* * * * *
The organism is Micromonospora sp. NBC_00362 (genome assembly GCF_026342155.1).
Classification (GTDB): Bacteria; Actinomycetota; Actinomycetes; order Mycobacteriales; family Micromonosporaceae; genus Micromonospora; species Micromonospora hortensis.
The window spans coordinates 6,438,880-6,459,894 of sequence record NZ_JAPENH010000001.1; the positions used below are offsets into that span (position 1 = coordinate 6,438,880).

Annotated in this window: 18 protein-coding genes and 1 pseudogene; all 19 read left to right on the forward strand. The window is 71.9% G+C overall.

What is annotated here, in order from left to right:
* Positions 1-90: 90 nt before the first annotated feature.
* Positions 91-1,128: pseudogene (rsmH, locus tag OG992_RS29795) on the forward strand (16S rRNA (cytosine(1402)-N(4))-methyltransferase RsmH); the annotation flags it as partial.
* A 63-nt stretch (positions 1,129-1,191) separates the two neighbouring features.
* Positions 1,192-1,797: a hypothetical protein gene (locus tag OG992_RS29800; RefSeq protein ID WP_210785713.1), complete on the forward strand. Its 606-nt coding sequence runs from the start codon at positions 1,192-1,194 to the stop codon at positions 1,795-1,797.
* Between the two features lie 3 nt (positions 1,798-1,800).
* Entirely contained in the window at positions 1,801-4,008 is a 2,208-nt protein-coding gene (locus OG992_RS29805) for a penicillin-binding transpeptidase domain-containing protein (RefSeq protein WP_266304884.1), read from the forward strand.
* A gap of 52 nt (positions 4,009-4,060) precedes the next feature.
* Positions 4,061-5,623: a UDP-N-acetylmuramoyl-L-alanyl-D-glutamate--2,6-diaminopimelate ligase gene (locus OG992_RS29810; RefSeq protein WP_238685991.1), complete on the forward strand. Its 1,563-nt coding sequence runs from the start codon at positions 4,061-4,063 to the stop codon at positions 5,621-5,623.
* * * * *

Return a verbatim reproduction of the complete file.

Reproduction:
The organism is Micromonospora sp. NBC_00362 (genome assembly GCF_026342155.1).
Classification (GTDB): Bacteria; Actinomycetota; Actinomycetes; order Mycobacteriales; family Micromonosporaceae; genus Micromonospora; species Micromonospora hortensis.
The window spans coordinates 6,438,880-6,459,894 of sequence record NZ_JAPENH010000001.1; the positions used below are offsets into that span (position 1 = coordinate 6,438,880).

Annotated in this window: 18 protein-coding genes and 1 pseudogene; all 19 read left to right on the forward strand. The window is 71.9% G+C overall.

What is annotated here, in order from left to right:
* Positions 1-90: 90 nt before the first annotated feature.
* Positions 91-1,128: pseudogene (rsmH, locus tag OG992_RS29795) on the forward strand (16S rRNA (cytosine(1402)-N(4))-methyltransferase RsmH); the annotation flags it as partial.
* A 63-nt stretch (positions 1,129-1,191) separates the two neighbouring features.
* Positions 1,192-1,797: a hypothetical protein gene (locus tag OG992_RS29800; RefSeq protein ID WP_210785713.1), complete on the forward strand. Its 606-nt coding sequence runs from the start codon at positions 1,192-1,194 to the stop codon at positions 1,795-1,797.
* Between the two features lie 3 nt (positions 1,798-1,800).
* Entirely contained in the window at positions 1,801-4,008 is a 2,208-nt protein-coding gene (locus OG992_RS29805) for a penicillin-binding transpeptidase domain-containing protein (RefSeq protein WP_266304884.1), read from the forward strand.
* A gap of 52 nt (positions 4,009-4,060) precedes the next feature.
* Positions 4,061-5,623: a UDP-N-acetylmuramoyl-L-alanyl-D-glutamate--2,6-diaminopimelate ligase gene (locus OG992_RS29810; RefSeq protein WP_238685991.1), complete on the forward strand. Its 1,563-nt coding sequence runs from the start codon at positions 4,061-4,063 to the stop codon at positions 5,621-5,623.